Fed puts ‘tough’ investment limits on top officials in aim to staunch scandal

REUTERS/Kevin Lamarque

By Howard Schneider

The Federal Reserve on Thursday banned individual stock purchases by its top officials and unveiled a broad set of other restrictions on their investing activities, roughly six weeks after reports of active trading by some U.S. central bank policymakers triggered an ethics uproar.

The new rules will limit the types of financial securities the Fed’s top officials can own, including a ban on purchasing individual stocks or holding individual bonds. It also requires a 45-day advance notice and approval of any transaction and stipulates investments be held for at least a year.

“These tough new rules raise the bar high in order to assure the public we serve that all of our senior officials maintain a single-minded focus on the public mission of the Federal Reserve,” Fed Chair Jerome Powell said a statement.

In a statement, the Fed said the new rules were meant to “help guard against even the appearance of any conflict of interest in the timing of investment decisions.”

The new rules were announced after two of the 12 regional Fed bank presidents – the Boston Fed’s Eric Rosengren and the Dallas Fed’s Robert Kaplan – resigned after reports of their active trading in 2020, when the central bank launched a massive effort to fight the economic impact of the COVID-19 pandemic. The Fed’s efforts helped buoy financial markets on a broad basis.

Active trading by top Fed officials will now be expressly prohibited, with the securities allowed to be owned limited to things like mutual funds, and then any sales or purchases vetted in advance by the central bank’s ethics officer. It will also force officials, including Powell, to divest from a broad set of holdings that are now considered out of bounds.

Powell, for example, owns several different municipal bonds that he will eventually be required to sell.

A Fed official said the new requirements are meant as a bold stroke that could set a standard for other central banks or other parts of the U.S. government, and are aimed at building public trust that officials are not influenced by personal interest in their decisions.

Perhaps unique among U.S. government officials, Fed policymakers not only influence the fate of individual companies or economic sectors, like other regulators, but have the power to lift asset values far more broadly – a fact that made their trading last year a lightning rod.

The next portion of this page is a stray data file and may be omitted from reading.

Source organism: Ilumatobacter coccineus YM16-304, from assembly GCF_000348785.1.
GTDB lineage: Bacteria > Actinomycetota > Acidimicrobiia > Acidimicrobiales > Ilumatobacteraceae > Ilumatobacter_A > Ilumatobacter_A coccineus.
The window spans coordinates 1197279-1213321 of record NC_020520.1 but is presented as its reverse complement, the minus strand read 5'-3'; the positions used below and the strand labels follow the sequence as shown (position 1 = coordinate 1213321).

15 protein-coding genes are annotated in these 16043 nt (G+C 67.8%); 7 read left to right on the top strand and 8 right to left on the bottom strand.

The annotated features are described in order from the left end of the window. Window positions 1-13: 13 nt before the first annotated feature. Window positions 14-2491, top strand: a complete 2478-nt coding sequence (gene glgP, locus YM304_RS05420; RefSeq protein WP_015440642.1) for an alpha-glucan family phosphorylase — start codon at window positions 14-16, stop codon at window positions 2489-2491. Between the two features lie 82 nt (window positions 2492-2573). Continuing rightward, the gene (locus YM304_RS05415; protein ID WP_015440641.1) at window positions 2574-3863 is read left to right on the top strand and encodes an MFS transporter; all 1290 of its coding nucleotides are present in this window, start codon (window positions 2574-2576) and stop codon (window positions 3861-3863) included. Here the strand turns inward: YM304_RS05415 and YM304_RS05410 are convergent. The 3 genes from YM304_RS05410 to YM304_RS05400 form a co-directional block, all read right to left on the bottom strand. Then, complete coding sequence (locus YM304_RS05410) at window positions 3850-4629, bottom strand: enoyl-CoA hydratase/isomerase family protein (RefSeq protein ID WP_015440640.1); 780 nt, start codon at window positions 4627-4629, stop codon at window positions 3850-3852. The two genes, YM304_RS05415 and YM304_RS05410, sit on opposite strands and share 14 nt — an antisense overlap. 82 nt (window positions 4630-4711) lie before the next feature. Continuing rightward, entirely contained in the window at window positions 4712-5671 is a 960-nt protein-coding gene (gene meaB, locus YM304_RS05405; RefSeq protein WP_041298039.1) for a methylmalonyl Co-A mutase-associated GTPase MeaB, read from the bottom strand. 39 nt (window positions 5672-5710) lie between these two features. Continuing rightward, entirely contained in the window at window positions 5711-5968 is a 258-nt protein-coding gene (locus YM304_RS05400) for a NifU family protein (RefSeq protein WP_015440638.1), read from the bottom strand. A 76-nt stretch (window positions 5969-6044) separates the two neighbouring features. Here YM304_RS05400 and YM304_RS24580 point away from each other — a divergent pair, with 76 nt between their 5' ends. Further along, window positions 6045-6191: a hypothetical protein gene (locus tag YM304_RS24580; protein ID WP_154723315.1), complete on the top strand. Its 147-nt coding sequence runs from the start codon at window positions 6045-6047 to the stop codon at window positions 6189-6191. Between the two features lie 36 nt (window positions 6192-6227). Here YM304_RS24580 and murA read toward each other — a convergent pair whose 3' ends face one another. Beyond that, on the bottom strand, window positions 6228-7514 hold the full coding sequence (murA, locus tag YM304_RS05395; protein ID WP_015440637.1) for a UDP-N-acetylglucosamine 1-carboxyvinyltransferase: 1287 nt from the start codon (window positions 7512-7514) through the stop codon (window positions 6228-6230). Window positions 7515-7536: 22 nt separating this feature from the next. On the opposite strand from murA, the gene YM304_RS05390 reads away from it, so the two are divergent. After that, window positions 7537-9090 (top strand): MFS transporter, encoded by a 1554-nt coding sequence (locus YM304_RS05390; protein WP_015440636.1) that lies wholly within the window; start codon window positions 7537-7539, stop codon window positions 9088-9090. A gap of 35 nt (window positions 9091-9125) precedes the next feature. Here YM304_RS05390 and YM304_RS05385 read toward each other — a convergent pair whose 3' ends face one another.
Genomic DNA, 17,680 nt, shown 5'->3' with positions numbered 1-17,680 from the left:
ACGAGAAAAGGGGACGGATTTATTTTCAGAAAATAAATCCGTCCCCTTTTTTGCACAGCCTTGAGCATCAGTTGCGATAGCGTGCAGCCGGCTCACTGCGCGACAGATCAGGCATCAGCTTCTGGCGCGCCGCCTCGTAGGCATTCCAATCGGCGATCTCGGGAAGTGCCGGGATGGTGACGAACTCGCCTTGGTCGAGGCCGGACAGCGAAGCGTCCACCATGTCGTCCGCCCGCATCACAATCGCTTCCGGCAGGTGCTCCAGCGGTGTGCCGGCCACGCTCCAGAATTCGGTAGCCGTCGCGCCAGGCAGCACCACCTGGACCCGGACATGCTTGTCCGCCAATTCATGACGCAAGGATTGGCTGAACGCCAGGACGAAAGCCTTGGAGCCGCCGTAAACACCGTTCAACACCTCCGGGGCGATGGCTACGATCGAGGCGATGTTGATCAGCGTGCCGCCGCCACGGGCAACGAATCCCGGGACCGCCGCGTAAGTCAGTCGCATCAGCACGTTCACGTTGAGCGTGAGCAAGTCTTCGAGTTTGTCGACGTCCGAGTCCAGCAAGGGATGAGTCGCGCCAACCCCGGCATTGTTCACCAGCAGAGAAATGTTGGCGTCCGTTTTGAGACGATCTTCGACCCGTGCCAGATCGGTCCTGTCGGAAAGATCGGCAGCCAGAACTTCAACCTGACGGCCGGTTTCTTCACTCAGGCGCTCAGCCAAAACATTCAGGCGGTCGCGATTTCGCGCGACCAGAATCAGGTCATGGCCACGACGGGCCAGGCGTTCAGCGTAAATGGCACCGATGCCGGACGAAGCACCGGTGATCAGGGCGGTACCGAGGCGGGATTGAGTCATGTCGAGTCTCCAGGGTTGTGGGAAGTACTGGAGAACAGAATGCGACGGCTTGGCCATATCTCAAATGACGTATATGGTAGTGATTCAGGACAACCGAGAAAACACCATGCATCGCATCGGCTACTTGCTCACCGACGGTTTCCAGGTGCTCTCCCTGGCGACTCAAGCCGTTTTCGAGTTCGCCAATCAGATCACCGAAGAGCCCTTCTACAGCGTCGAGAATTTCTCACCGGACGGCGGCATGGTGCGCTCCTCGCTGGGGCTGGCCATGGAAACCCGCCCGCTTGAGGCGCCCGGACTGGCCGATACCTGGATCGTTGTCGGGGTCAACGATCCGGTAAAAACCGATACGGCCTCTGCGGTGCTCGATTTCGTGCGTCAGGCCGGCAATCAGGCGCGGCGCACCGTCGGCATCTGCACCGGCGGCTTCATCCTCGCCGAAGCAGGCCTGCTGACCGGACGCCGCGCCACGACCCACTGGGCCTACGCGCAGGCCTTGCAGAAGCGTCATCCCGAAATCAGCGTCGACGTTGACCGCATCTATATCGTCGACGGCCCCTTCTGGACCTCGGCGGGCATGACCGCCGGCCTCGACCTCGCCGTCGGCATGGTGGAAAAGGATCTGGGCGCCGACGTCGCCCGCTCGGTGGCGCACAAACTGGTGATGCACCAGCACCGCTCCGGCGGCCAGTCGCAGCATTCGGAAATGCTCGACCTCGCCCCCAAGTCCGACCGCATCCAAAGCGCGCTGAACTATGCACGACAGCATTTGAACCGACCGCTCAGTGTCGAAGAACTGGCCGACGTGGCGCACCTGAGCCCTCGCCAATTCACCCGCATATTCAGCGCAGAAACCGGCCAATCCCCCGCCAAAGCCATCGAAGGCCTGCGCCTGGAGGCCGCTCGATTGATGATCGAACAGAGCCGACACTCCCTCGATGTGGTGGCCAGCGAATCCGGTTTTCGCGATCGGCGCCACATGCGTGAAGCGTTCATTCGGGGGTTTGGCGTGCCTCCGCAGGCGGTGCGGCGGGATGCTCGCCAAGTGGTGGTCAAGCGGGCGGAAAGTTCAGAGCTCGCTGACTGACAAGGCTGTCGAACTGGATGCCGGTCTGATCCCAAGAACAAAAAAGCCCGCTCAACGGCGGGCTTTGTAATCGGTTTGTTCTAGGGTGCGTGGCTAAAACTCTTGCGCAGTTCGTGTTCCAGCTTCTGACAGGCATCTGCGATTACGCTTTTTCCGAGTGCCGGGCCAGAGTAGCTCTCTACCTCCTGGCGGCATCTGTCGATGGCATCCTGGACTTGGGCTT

Beyond the resignations of Rosengren and Kaplan, Powell and Fed Vice Chair Richard Clarida had been criticized for what, in other times, would have been treated as innocuous transactions involving, for example, stock index funds.

In the context of the economic crisis triggered by the pandemic, however, the disclosures drew demands from leaders in Congress for tougher oversight, and clouded Powell’s bid for a second term as Fed chief.

The new rules could head off those demands and dampen the criticism.

When asked about the Fed’s new rules on trading, a White House spokeswoman said President Joe Biden’s administration respected the independence of the central bank and would not comment on recent developments.

“President Biden believes that all government agencies, and officials, including independent agencies, should be held to the highest ethical standards, including the avoidance … of any suggestions of conflicts of interest,” she said.

Other inquiries remain underway, including Powell’s request that the Fed’s inspector general review past transactions.

A New York Times report earlier on Thursday said that ethics officials in March 2020 had cautioned Fed policymakers about personal securities trading as the central bank geared up for what became a massive and wide-ranging effort to battle the pandemic and keep the economy and asset markets from crashing.

The Times said it had confirmed the substance of a March 23 email from the Fed’s main ethics office, ultimately distributed through the system and to the 12 regional bank presidents, advising against what the newspaper characterized as unnecessary trading given the central bank’s developing crisis response.

Over the weeks to come the Fed would launch programs that touched virtually every asset market and even offered credit to individual businesses.

The Times report suggested that bank officials in charge of enforcing, and advising on, its internal rules were sensitive to the potential conflicts, or at least the appearance of them, that could arise as policymakers debated and voted on programs that would ultimately pull financial markets from the brink of collapse and set the stage for a record run of appreciation.

For their part, Rosengren and Kaplan said all their trading activity complied with Fed rules – one of the factors that prompted Powell to call for an overhaul of the ethics guidelines. Following the Times story, U.S. Senator Elizabeth Warren, a Democrat, wrote to Powell asking that the correspondence from the ethics office be released. Warren has been among Powell’s harshest critics, and in a recent hearing dubbed him a “dangerous man” for what she regards as inadequate Fed oversight of the banking industry. She opposes his appointment to a second term as Fed chief.

“I am writing to ask that you release this information immediately, so that Congress and the public can evaluate the extent to which Fed officials may have known of the risks from their trading, and if they ignored calls by ethics officials to avoid this scandalous behavior,” Warren wrote.



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